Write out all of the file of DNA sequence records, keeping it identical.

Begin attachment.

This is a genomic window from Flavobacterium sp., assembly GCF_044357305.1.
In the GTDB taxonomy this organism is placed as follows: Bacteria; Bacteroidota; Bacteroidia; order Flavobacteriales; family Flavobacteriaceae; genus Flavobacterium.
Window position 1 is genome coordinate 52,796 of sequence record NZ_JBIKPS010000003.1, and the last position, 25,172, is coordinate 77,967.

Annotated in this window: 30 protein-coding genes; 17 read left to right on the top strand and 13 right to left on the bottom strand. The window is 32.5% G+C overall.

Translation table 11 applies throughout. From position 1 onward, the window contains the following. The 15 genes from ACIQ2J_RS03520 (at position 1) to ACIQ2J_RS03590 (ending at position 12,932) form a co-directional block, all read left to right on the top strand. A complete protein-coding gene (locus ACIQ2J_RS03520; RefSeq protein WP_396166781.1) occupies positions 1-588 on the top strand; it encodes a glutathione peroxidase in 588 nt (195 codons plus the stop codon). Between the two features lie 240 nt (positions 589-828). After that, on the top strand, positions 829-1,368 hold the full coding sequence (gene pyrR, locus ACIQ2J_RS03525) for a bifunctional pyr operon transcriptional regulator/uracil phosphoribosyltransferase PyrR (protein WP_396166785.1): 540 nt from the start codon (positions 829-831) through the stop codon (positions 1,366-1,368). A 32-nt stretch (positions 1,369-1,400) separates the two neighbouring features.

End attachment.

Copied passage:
This is a genomic window from Flavobacterium sp., assembly GCF_044357305.1.
In the GTDB taxonomy this organism is placed as follows: Bacteria; Bacteroidota; Bacteroidia; order Flavobacteriales; family Flavobacteriaceae; genus Flavobacterium.
Window position 1 is genome coordinate 52,796 of sequence record NZ_JBIKPS010000003.1, and the last position, 25,172, is coordinate 77,967.

Annotated in this window: 30 protein-coding genes; 17 read left to right on the top strand and 13 right to left on the bottom strand. The window is 32.5% G+C overall.

Translation table 11 applies throughout. From position 1 onward, the window contains the following. The 15 genes from ACIQ2J_RS03520 (at position 1) to ACIQ2J_RS03590 (ending at position 12,932) form a co-directional block, all read left to right on the top strand. A complete protein-coding gene (locus ACIQ2J_RS03520; RefSeq protein WP_396166781.1) occupies positions 1-588 on the top strand; it encodes a glutathione peroxidase in 588 nt (195 codons plus the stop codon). Between the two features lie 240 nt (positions 589-828). After that, on the top strand, positions 829-1,368 hold the full coding sequence (gene pyrR, locus ACIQ2J_RS03525) for a bifunctional pyr operon transcriptional regulator/uracil phosphoribosyltransferase PyrR (protein WP_396166785.1): 540 nt from the start codon (positions 829-831) through the stop codon (positions 1,366-1,368). A 32-nt stretch (positions 1,369-1,400) separates the two neighbouring features.